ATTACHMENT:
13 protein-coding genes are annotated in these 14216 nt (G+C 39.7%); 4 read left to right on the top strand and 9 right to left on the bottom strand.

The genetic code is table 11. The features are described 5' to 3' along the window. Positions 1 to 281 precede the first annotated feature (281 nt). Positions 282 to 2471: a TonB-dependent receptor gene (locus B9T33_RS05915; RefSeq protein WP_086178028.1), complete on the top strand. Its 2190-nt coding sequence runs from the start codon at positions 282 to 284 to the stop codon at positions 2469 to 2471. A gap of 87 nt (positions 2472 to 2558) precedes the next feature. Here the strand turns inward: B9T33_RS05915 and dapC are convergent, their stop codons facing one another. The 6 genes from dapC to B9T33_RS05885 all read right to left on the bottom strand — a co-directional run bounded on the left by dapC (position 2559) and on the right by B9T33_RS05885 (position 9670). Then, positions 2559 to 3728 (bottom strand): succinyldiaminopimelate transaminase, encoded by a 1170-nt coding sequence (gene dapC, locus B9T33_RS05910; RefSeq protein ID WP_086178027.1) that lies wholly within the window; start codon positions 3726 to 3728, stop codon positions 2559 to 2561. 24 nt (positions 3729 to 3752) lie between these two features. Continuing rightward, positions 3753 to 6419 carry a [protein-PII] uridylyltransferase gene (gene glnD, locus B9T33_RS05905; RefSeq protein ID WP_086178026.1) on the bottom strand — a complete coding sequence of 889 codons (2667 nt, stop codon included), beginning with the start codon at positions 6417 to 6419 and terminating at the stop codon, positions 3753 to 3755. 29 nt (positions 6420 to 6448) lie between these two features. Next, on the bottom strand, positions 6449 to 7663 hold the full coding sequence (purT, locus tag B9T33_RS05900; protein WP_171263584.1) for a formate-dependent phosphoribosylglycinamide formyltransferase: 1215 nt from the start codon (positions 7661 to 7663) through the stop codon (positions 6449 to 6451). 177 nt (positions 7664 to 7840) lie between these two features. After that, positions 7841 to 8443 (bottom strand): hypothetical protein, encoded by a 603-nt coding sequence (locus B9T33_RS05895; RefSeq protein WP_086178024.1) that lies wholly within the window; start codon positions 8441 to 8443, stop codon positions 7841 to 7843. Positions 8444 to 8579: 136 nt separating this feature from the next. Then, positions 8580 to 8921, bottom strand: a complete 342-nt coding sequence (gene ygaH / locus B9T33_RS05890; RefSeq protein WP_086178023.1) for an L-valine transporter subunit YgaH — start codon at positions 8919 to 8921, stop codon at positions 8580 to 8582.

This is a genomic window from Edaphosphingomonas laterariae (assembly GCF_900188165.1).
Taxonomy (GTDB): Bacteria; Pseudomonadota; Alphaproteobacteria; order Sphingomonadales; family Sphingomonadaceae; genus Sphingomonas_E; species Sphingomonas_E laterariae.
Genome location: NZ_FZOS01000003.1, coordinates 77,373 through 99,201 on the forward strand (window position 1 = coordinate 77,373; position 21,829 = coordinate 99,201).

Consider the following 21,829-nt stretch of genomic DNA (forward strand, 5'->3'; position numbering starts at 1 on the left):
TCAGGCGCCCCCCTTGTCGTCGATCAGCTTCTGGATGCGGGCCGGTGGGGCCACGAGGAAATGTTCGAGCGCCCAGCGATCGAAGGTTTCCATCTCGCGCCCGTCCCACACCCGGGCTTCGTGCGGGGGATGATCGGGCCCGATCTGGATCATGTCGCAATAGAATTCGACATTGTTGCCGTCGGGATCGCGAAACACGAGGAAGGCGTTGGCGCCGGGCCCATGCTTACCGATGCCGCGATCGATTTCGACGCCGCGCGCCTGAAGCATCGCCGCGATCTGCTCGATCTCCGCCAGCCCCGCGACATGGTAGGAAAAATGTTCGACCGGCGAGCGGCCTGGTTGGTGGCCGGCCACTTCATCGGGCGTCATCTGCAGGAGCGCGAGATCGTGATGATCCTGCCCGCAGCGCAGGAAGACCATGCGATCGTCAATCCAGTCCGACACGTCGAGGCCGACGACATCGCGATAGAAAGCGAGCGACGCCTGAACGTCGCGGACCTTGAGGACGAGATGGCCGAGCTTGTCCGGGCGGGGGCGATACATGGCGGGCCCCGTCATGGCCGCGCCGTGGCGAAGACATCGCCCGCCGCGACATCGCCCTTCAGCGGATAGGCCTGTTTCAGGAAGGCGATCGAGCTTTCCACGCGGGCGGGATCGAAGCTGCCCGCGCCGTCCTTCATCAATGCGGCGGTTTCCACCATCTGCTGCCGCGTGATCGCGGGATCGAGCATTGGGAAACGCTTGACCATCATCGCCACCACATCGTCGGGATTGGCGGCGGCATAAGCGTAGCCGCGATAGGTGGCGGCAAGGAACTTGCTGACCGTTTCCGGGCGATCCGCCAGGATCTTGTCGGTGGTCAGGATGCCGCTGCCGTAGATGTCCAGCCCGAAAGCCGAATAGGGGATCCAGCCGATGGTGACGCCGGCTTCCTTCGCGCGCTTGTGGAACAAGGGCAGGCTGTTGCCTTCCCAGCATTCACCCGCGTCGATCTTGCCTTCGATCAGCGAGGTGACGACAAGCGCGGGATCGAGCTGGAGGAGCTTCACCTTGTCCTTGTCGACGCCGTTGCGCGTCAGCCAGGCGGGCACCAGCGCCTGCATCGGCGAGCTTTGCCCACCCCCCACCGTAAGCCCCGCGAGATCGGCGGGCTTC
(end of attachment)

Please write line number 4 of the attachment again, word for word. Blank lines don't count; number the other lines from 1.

Taxonomy (GTDB): Bacteria; Pseudomonadota; Alphaproteobacteria; order Sphingomonadales; family Sphingomonadaceae; genus Sphingomonas_E; species Sphingomonas_E laterariae.